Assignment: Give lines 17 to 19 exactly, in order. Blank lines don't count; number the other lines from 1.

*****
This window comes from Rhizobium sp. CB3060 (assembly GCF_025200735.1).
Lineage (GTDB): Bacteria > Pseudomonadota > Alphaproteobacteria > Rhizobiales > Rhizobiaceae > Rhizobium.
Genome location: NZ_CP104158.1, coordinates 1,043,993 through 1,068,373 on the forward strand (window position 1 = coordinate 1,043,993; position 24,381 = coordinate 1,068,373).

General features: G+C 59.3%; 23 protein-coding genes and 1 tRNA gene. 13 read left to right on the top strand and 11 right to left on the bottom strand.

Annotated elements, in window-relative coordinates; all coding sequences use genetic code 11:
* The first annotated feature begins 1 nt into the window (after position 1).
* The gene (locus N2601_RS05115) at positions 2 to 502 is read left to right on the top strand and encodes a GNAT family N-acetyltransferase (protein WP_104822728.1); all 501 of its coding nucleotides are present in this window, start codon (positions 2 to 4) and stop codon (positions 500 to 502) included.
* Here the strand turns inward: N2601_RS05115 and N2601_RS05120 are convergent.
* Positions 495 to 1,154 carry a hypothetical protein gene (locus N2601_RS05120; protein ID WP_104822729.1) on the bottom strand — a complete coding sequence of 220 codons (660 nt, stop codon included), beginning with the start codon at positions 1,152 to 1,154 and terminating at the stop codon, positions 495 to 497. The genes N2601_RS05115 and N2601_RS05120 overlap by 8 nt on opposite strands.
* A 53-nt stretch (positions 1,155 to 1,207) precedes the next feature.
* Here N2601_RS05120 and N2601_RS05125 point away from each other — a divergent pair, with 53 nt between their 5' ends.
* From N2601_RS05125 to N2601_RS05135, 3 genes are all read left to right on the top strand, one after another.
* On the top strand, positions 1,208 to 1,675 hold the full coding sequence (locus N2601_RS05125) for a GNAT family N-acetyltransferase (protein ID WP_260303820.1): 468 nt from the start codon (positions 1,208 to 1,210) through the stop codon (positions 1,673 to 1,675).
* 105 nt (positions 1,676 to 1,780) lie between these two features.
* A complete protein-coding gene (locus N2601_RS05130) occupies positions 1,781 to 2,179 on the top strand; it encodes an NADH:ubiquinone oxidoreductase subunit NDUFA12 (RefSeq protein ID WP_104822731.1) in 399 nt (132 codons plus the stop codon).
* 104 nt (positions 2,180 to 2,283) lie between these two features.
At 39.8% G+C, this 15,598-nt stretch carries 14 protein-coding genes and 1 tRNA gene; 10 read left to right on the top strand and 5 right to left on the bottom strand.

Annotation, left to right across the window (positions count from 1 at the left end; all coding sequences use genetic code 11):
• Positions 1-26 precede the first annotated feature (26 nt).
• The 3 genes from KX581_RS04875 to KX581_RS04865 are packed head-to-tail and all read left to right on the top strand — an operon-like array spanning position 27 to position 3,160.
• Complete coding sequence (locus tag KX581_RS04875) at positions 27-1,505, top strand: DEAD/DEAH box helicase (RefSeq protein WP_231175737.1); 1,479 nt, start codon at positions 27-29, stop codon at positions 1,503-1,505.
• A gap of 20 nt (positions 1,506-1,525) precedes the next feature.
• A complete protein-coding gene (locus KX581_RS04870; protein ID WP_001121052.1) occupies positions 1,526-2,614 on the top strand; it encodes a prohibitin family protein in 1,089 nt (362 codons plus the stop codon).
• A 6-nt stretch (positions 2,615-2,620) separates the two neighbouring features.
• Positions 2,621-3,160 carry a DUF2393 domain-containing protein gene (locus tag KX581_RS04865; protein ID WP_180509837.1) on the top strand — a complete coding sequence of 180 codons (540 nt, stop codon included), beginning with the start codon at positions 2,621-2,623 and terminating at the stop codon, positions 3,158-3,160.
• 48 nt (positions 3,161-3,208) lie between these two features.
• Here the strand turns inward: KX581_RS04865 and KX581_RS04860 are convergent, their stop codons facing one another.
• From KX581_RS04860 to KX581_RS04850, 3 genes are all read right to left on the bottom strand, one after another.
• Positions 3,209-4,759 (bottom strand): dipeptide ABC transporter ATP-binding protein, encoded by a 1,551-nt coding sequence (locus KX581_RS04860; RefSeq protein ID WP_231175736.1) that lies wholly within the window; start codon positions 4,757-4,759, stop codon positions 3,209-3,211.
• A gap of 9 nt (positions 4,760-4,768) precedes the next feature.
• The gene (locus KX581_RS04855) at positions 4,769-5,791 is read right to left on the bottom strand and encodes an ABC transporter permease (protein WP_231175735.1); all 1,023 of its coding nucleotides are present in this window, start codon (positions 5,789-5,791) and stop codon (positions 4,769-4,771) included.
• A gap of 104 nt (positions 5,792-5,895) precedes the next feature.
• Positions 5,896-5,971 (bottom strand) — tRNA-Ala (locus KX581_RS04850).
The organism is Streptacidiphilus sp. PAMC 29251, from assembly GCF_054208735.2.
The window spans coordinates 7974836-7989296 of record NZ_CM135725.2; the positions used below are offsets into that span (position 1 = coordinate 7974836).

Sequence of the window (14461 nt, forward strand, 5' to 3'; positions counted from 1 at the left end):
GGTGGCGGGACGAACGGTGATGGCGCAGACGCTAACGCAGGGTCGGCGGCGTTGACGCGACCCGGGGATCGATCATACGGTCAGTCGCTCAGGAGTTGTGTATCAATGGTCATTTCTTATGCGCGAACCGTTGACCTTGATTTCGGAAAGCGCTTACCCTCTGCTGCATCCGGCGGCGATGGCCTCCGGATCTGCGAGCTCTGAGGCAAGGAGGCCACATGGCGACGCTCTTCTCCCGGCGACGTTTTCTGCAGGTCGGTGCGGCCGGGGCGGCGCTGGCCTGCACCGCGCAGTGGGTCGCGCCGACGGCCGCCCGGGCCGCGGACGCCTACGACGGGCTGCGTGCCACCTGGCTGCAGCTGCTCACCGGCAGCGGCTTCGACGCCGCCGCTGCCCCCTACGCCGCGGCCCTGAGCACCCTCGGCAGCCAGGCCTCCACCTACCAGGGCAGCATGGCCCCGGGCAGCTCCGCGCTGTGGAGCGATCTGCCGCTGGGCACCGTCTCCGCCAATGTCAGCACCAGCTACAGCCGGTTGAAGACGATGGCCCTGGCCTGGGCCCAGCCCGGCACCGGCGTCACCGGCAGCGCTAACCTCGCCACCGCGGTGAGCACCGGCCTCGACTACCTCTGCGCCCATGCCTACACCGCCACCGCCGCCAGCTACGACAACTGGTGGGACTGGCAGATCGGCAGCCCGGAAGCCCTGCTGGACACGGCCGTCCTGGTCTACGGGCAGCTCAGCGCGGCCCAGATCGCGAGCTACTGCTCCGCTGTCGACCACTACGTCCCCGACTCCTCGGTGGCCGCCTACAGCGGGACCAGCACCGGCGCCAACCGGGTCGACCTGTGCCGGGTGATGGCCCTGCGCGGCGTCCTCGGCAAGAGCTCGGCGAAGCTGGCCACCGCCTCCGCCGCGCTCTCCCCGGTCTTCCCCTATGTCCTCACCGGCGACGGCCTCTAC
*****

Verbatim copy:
At 39.8% G+C, this 15,598-nt stretch carries 14 protein-coding genes and 1 tRNA gene; 10 read left to right on the top strand and 5 right to left on the bottom strand.

Annotation, left to right across the window (positions count from 1 at the left end; all coding sequences use genetic code 11):
• Positions 1-26 precede the first annotated feature (26 nt).